The adjudicating authority, in its analysis, went on lengths in explaining the provisions of “security interest” under the IB Code, 2016. The Tribunal referred to the definition of a “secured creditor” that defined it as a creditor in favour of whom security interest is created,14 and laid emphasis on the word “created”. Then it noted that the definition of security interest15 which covers the situation of creation as well as provision of a right, title or interest or a claim to a property in favour of a secured creditor to secure payment or performance of an obligation at the first instance. The adjudicating authority on comparing, observed that the scope of the mode and manner of creation of security interest has been widened in the definition of “security interest”, since as per the definition of the word “secured creditor” under Section 3(30) only the word “created” has been used, whereas in the definition of “security interest” not only the word “created” but the word “provided” has also been used. The NCLT opined that the crucial part, however, is the inclusion of creation or provision of interest through agreement or arrangement between the parties.16

In a composite interpretation of the terms “security interest”, “secured creditor”, “transfer”, “transaction”, and “property”, the NCLT held that the word “created” is of paramount importance as the IB Code provides a specific mechanism regarding what is the security interest and how such security interest is created and/or provided for by the parties.

The NCLT resultantly concluded that only those interests could be tantamount to a security interest, wherein the action or process of creation is done consciously or explicitly. As a corollary, the NCLT held that a security interest that arises due to the operation of law or due to any event other than a deliberate act of creation or provision by the parties would not be covered under the definition of “secured creditor” and “security interest” in terms of the IB Code.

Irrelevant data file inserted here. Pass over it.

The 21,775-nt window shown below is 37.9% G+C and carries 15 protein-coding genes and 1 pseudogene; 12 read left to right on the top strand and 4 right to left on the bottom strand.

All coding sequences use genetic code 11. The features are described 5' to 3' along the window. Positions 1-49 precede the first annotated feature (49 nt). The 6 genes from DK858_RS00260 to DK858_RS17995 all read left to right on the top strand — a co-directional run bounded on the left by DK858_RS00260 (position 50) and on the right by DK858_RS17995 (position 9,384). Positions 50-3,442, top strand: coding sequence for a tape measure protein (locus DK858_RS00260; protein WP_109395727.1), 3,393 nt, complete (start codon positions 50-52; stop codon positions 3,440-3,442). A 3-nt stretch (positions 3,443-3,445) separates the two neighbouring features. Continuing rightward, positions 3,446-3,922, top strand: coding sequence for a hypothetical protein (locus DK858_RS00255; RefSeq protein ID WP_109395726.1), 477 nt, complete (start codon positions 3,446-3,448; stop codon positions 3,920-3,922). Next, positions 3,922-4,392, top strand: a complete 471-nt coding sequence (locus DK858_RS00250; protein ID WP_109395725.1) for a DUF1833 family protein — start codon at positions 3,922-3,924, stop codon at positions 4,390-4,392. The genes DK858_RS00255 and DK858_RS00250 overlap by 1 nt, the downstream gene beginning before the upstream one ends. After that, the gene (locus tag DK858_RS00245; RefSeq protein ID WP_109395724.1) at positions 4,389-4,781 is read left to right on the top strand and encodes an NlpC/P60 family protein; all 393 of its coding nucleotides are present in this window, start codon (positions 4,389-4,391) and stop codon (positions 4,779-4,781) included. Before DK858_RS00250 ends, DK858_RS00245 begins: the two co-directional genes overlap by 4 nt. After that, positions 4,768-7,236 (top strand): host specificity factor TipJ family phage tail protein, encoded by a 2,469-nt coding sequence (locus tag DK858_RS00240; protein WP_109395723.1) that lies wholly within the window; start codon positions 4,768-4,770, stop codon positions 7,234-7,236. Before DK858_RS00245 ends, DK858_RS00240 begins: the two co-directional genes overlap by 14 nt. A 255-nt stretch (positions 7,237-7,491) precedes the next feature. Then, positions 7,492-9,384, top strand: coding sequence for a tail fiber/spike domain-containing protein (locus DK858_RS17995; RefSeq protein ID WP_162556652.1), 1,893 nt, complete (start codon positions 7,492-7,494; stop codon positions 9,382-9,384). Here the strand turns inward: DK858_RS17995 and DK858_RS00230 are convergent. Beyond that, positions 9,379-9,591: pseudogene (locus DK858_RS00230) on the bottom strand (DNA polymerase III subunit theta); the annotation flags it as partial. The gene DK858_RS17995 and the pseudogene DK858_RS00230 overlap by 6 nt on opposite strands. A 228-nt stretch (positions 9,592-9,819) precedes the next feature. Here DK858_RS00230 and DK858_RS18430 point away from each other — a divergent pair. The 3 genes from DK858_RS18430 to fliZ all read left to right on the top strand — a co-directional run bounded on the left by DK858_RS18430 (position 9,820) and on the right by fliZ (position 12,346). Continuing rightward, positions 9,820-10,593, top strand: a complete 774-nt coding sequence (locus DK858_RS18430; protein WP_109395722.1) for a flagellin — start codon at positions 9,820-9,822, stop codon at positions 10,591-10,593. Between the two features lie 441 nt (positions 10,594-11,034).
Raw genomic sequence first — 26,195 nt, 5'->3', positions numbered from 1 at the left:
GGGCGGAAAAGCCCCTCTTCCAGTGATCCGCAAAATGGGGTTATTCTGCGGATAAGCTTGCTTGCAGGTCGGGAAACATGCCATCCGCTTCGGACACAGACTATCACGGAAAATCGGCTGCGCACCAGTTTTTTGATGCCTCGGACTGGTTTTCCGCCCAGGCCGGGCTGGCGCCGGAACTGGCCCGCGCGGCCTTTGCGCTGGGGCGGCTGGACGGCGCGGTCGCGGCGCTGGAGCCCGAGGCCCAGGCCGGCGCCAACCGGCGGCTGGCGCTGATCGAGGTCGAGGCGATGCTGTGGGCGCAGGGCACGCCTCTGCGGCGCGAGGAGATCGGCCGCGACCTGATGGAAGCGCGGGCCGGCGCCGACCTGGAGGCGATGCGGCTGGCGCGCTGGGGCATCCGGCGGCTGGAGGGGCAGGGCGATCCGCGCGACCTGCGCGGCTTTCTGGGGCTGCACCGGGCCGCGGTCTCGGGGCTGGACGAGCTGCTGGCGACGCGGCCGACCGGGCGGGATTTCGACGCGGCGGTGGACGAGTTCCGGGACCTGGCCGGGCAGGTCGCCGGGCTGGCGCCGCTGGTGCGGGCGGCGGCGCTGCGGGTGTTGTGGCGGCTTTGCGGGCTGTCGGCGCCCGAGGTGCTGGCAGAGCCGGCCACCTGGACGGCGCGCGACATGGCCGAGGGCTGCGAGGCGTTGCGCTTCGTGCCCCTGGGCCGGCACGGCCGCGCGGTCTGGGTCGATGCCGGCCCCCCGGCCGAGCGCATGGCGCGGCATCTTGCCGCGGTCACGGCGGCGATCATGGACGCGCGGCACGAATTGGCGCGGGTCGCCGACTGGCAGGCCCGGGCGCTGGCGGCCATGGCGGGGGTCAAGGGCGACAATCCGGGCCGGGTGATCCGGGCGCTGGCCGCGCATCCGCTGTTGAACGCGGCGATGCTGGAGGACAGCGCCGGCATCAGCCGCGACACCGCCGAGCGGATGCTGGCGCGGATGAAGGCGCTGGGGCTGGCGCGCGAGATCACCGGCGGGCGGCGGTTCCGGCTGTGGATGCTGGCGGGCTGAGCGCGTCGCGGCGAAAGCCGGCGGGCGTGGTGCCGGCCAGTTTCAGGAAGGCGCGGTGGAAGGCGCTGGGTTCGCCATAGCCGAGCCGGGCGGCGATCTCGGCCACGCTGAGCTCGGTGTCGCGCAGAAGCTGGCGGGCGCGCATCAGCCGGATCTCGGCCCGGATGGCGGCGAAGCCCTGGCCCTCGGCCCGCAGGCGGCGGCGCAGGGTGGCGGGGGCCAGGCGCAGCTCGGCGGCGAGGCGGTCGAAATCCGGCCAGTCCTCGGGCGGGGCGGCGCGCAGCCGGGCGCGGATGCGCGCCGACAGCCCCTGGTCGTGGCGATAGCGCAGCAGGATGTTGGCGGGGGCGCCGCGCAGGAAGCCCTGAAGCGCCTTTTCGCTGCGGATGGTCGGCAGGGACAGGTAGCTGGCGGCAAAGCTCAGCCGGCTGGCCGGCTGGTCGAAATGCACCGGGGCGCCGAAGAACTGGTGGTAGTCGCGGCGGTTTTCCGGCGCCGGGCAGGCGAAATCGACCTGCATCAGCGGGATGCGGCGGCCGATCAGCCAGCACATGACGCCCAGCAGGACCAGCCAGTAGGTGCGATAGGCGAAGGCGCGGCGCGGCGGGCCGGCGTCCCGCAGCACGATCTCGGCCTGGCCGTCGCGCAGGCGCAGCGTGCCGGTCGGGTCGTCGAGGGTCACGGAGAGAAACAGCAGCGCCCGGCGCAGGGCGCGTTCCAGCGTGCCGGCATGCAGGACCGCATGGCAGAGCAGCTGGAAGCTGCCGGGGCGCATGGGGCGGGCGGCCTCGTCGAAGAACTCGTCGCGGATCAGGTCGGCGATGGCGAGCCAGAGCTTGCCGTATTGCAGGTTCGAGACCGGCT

In this case, the NCLT noted that there is no formal agreement between the parties and the terms of the notice inviting tender and the letter of award do not contain any clause wherein any security interest gets “created”. Therefore, the claim of the claimant for being a secured creditor was rejected. The NCLT also noted that the initial arrangement between the claimant and the corporate debtor had provided that the original payment would be secured by a letter of credit, however the same was waived off without any alternative arrangement. The same prompted the NCLT to peruse the terms of contract and observe that there is no clause in the same that could show any creation of a security interest.